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It's becoming more apparent that soon I will be the last hold-out for sentimentality and tradition.
Starting with Thanksgiving dinner.
Dressing, to go with the turkey, is a necessity–whether you like it or not.
Ditto the pumpkin pie.
I had neither last week.
I was part of a group of people who decided a potluck dinner was the easiest solution.
Neither dressing nor pie was my responsibility.
I wish it had been.
It didn't feel like Thanksgiving without the two things that evoke childhood memories and make me all warm and fuzzy inside.
And we had (gasp!) instant mashed potatoes.
Thank goodness there was gravy to mask the (non) flavor.
Next year will be different.
I think I am one of the few who still decorates my tree in the traditional manner.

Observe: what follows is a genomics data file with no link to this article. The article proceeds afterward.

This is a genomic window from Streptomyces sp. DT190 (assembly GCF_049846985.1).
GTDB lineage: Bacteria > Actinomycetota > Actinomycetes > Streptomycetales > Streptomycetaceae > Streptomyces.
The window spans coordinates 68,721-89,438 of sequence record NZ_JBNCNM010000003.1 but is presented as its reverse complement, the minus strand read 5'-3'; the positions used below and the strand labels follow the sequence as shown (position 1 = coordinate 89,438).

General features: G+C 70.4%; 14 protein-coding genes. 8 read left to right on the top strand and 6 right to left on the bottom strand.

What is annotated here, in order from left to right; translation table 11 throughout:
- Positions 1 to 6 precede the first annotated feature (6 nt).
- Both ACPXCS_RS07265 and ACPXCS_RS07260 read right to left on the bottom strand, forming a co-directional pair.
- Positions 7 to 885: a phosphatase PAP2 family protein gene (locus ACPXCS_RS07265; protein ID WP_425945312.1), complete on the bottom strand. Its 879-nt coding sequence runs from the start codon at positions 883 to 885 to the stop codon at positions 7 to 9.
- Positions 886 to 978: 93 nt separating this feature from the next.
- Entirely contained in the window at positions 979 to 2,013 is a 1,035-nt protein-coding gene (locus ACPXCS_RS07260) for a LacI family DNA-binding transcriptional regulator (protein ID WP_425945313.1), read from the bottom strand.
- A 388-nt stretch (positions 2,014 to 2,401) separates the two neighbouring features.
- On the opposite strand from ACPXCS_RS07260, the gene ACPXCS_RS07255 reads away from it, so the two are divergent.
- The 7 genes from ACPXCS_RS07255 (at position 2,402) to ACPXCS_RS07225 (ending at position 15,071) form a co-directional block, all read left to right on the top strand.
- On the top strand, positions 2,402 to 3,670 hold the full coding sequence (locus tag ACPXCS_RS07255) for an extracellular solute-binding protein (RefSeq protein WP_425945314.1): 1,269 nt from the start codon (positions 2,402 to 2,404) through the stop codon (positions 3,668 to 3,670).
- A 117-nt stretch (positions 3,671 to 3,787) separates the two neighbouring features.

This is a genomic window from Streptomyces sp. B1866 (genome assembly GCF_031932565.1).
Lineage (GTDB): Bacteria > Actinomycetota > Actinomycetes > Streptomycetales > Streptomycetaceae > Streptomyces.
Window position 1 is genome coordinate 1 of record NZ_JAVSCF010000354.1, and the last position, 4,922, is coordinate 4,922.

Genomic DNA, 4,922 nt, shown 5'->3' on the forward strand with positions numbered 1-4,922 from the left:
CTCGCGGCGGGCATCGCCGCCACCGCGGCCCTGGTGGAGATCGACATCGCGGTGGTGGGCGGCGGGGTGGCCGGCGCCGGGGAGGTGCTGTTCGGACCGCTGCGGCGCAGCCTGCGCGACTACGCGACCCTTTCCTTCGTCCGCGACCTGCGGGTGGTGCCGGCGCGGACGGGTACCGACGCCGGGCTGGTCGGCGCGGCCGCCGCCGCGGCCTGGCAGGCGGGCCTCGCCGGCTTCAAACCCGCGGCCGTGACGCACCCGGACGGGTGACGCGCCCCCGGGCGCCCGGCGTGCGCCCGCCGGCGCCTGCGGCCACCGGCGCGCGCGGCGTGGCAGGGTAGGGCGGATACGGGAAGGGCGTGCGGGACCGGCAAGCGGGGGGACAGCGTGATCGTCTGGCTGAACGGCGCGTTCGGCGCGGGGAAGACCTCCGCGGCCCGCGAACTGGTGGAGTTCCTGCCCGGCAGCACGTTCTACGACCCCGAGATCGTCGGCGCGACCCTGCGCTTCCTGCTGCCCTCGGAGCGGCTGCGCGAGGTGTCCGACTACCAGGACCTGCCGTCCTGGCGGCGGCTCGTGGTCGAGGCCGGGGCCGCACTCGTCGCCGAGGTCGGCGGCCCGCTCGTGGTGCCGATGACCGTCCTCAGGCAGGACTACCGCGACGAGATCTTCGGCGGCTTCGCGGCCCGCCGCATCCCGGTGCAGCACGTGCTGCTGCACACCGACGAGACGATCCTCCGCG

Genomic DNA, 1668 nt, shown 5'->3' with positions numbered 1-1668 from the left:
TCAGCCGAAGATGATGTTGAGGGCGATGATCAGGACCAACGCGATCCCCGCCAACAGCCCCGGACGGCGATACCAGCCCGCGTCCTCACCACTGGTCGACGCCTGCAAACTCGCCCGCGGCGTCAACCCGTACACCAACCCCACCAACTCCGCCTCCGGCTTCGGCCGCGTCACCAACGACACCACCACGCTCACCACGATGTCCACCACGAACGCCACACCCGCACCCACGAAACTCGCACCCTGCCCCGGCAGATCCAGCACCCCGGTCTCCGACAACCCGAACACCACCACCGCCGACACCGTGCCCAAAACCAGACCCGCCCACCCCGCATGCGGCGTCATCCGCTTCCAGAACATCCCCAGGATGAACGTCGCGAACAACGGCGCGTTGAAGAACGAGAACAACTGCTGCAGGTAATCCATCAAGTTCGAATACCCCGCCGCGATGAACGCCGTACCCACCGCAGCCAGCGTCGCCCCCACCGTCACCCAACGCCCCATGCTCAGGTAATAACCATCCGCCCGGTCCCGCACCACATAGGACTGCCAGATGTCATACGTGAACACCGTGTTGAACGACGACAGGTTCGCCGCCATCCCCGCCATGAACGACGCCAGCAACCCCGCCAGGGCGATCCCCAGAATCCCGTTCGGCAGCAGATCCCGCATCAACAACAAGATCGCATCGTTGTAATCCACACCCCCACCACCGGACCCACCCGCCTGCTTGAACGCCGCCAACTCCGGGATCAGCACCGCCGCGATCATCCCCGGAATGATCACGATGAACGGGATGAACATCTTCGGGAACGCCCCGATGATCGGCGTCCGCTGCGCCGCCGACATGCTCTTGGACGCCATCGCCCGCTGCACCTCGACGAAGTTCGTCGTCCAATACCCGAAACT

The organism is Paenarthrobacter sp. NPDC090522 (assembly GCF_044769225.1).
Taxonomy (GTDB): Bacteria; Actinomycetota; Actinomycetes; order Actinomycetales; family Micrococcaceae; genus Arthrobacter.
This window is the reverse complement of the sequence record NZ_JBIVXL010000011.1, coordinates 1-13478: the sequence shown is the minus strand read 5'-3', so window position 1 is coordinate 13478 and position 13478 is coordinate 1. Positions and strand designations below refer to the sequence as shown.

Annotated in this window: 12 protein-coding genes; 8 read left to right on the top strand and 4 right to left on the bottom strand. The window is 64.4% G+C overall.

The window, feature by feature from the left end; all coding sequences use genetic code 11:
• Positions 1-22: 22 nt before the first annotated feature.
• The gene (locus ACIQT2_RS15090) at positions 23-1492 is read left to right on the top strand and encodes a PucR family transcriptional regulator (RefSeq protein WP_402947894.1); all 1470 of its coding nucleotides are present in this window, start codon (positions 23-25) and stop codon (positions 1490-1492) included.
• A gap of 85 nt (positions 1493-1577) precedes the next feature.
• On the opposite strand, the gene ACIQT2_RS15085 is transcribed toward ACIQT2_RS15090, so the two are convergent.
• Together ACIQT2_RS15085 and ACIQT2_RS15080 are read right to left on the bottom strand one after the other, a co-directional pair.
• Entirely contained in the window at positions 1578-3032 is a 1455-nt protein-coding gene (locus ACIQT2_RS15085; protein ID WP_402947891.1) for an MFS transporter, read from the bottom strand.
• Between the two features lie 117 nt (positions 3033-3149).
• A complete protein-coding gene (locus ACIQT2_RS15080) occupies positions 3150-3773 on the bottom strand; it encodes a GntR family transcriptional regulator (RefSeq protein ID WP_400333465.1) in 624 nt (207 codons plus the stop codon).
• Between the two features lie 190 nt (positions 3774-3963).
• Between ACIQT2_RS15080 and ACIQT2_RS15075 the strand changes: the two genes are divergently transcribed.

On it you will find ancient ornaments, crocheted angels and ones lovingly made by my children over the years. Unfortunately mice got into the ones made from flour years ago.
Each ornament tells a story and again, brings happier times to mind.
Decorator trees are to be admired, but I won't have one in my house–not as long as Jean-Luc Picard and a manatee are still hanging around.
I've always sent scores of cards during the Christmas season. This weekend I went on a search for those cards because I always select ones that reach from beyond the box and speak to me.
There has to be one funny box and one religious box.
After visiting two stores, I was sorely disappointed at what I had to choose from. Pickings were mighty slim and I said so to the lady who was also rifling through them.
"I guess people aren't sending them the way they once did," she said.
And that's a shame.
It may be easier and cheaper to send e-cards but there's something about displaying them this time of year.
It's called tradition.